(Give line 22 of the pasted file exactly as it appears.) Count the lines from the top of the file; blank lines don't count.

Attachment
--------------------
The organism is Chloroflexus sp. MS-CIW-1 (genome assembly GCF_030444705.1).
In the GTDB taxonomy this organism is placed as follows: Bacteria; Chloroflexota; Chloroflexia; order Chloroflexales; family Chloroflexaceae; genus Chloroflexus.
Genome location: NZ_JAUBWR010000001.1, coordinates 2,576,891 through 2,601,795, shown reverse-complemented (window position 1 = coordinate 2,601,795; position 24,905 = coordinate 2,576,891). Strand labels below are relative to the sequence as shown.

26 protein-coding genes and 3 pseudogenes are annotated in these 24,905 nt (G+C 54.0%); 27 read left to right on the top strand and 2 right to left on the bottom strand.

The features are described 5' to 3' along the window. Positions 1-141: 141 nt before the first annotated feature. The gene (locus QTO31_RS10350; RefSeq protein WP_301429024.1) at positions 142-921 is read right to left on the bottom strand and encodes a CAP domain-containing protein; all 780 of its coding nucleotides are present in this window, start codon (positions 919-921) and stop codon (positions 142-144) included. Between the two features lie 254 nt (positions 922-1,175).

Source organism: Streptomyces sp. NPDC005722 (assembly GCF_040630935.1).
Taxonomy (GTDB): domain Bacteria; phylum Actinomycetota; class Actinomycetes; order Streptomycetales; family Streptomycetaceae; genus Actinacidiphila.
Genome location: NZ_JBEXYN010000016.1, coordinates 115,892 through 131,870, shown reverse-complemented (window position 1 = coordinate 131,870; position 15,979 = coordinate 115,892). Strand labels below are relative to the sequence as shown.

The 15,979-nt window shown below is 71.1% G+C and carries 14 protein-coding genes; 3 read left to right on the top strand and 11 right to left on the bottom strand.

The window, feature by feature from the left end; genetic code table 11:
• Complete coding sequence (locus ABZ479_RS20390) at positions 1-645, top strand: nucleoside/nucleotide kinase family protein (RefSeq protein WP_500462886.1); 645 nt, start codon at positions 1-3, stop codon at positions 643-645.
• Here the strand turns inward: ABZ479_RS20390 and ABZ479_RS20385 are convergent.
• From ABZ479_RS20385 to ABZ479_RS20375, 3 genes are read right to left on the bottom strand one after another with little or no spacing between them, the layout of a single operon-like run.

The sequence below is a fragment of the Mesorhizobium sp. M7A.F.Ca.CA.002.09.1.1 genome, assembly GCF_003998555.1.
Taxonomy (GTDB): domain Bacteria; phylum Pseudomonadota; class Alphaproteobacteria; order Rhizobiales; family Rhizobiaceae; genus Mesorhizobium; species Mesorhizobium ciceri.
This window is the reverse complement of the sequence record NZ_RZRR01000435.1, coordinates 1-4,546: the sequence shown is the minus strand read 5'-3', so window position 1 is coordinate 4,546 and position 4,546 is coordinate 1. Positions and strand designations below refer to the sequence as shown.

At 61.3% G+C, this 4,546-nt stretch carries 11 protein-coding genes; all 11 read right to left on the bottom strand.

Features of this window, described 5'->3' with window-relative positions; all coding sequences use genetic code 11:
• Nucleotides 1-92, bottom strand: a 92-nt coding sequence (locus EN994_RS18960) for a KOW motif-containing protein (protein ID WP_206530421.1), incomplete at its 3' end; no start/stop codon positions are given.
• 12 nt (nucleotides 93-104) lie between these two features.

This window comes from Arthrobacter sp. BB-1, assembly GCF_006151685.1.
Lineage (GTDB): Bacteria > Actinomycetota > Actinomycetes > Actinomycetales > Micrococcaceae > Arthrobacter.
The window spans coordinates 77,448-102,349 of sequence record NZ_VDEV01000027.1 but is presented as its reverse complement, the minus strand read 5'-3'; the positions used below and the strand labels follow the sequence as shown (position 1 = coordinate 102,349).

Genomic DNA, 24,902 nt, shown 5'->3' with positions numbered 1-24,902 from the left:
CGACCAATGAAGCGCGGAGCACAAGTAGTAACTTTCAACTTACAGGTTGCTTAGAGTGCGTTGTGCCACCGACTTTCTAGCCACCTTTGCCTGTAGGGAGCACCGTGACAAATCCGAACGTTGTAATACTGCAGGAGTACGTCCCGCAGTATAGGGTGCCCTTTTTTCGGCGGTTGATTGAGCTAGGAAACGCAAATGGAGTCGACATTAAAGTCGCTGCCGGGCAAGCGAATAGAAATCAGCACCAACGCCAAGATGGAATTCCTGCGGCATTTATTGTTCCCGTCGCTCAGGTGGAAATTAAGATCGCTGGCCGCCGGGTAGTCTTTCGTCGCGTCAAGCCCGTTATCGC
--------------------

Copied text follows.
Lineage (GTDB): Bacteria > Actinomycetota > Actinomycetes > Actinomycetales > Micrococcaceae > Arthrobacter.